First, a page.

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Putin will not attend BRICS summit in South Africa as ICC arrest warrant overshadows important talks

Russian President Vladimir Putin will not be attending in person the BRICS summit hosted in Johannesburg at the end of August confirmed its South African counterpart on Wednesday, ending months of speculation following an arrest warrant issued against the Kremlin leader for alleged war crimes in Ukraine.

President Cyril Ramaphosa’s office said Putin will not attend the conference “by mutual agreement”, adding that Russian Foreign Minister Sergei Lavrov would visit instead.

Russian state media RIA Novosti later reported that Putin would dial in via video link. The leaders of the other members of the BRICS economic bloc, Brazil, India and China, are still expected to attend in person.

The International Criminal Court (ICC) issued an arrest warrant in March for Putin and Russian official Maria Lvova-Belova over an alleged plan to deport Ukrainian children to Russia amid the brutal invasion.

In the months since, South African lawmakers have issued conflicting statements about the country’s obligation to arrest Putin if he were to attend the summit. As a signatory to the Rome Statute, the treaty governing the Hague court, South Africa is required to arrest individuals charged by the ICC.

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The move by the Ramaphosa government significantly weakens Moscow’s efforts to restore solidarity with key allies as it finds itself increasingly isolated since its full-scale invasion of Ukraine in February 2022.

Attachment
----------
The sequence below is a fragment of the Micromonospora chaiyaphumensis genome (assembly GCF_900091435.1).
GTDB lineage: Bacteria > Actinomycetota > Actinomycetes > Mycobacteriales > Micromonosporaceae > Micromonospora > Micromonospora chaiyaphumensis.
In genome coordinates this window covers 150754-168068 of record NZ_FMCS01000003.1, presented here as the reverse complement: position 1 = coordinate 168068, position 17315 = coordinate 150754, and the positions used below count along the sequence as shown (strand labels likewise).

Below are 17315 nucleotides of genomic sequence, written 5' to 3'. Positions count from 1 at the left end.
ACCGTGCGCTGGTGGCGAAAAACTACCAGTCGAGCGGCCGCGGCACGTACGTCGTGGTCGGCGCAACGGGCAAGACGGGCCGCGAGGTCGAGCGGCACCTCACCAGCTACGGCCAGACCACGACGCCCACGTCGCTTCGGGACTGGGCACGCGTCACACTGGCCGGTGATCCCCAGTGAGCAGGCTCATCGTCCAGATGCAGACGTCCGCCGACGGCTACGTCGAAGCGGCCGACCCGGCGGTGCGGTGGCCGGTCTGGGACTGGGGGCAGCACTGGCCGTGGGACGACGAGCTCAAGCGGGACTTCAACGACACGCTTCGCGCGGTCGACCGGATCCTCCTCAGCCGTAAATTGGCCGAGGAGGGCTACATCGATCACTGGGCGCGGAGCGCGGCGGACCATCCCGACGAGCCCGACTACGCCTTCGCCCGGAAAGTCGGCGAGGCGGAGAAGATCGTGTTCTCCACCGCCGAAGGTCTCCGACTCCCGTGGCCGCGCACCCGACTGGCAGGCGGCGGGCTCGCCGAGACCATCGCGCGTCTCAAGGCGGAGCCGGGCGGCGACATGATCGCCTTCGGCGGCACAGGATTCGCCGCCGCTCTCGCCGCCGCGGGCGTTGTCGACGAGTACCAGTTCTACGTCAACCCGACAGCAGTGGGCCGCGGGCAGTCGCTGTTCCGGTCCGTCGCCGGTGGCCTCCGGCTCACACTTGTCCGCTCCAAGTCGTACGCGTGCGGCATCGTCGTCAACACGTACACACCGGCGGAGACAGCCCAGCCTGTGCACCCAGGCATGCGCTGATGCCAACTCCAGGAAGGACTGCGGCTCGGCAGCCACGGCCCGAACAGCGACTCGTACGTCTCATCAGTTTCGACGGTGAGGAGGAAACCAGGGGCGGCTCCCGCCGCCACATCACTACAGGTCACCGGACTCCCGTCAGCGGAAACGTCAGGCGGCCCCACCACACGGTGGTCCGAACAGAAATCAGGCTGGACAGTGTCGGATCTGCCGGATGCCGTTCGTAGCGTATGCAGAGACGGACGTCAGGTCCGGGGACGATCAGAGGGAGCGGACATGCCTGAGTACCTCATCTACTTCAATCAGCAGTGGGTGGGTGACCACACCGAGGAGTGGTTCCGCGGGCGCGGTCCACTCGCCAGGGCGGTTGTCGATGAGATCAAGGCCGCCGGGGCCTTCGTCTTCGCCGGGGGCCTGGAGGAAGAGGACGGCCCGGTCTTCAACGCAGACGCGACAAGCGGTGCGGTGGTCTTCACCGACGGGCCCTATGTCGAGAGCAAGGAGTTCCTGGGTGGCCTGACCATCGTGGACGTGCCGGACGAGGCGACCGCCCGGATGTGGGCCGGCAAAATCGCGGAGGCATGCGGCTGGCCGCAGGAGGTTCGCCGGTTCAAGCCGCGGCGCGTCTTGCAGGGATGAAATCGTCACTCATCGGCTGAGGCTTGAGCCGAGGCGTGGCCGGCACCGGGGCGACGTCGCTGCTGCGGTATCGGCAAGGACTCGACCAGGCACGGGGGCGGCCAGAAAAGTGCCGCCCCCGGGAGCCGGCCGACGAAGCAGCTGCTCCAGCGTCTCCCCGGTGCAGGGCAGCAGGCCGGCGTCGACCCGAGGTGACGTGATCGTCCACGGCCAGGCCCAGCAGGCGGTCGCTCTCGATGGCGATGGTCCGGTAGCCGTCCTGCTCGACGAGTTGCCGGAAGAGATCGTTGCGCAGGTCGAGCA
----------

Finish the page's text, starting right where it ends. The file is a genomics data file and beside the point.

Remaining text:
Western diplomats have criticized South African lawmakers for their perceived solidarity with Russia since the start of that conflict.

South African government officials have long maintained that they are a neutral party, but they have refused to condemn Russia in United Nations General Assembly votes.

Earlier this year, South Africa hosted Chinese and Russian navies for war games and was accused by the US ambassador of loading weapons onto a sanctioned Russian ship in December. Cape Town has denied any allegations.

Wednesday’s announcement followed revelations in a confidential statement from Ramaphosa, which was released by a Johannesburg high court judge on Tuesday. The affidavit was in response to an opposition party’s legal move to force Putin’s arrest.

“For the sake of transparency, I must emphasize that South Africa has clear difficulties in carrying out a request to arrest and extradite President Putin,” Ramaphosa said, according to the court document.

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“Russia has made it clear that arresting its sitting president would be a declaration of war. It would be against our constitution to risk going to war with Russia,” Ramaphosa continued.

However, Kremlin spokesman Dmitry Peskov later refuted Ramaphosa’s claims saying, “No, [such warnings] were not transferred.”

Peskov added that it was “perfectly clear to everyone what an encroachment on the head of the Russian state would mean, so there is no need to explain anything to anyone here.”

In 2015, during a visit to the country, South African authorities failed to arrest then Sudanese President Omar al-Bashir, who was and still stands under ICC indictment for war crimes and crimes against humanity related to the genocide in Darfur.

CNN’s Anna Chernova and Eve Brennan contributed to the reporting.

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